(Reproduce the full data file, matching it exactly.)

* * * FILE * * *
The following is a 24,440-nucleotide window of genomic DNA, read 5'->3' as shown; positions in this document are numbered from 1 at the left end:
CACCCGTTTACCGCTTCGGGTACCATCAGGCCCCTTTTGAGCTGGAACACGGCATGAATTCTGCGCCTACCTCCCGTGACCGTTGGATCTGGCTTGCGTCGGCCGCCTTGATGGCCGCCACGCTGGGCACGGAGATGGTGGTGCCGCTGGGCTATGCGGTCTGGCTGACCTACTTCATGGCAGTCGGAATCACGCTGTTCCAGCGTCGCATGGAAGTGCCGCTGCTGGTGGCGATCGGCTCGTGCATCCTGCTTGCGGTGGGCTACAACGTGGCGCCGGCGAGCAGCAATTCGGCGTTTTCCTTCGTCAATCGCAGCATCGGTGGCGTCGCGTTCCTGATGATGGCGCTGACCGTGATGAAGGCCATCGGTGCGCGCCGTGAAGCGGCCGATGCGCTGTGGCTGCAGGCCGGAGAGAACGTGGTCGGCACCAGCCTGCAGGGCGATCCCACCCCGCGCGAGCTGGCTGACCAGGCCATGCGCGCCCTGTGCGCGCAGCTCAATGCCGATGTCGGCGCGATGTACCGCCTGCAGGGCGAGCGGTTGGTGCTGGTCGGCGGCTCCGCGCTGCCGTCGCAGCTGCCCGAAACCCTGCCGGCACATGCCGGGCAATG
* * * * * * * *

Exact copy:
The following is a 24,440-nucleotide window of genomic DNA, read 5'->3' as shown; positions in this document are numbered from 1 at the left end:
CACCCGTTTACCGCTTCGGGTACCATCAGGCCCCTTTTGAGCTGGAACACGGCATGAATTCTGCGCCTACCTCCCGTGACCGTTGGATCTGGCTTGCGTCGGCCGCCTTGATGGCCGCCACGCTGGGCACGGAGATGGTGGTGCCGCTGGGCTATGCGGTCTGGCTGACCTACTTCATGGCAGTCGGAATCACGCTGTTCCAGCGTCGCATGGAAGTGCCGCTGCTGGTGGCGATCGGCTCGTGCATCCTGCTTGCGGTGGGCTACAACGTGGCGCCGGCGAGCAGCAATTCGGCGTTTTCCTTCGTCAATCGCAGCATCGGTGGCGTCGCGTTCCTGATGATGGCGCTGACCGTGATGAAGGCCATCGGTGCGCGCCGTGAAGCGGCCGATGCGCTGTGGCTGCAGGCCGGAGAGAACGTGGTCGGCACCAGCCTGCAGGGCGATCCCACCCCGCGCGAGCTGGCTGACCAGGCCATGCGCGCCCTGTGCGCGCAGCTCAATGCCGATGTCGGCGCGATGTACCGCCTGCAGGGCGAGCGGTTGGTGCTGGTCGGCGGCTCCGCGCTGCCGTCGCAGCTGCCCGAAACCCTGCCGGCACATGCCGGGCAATG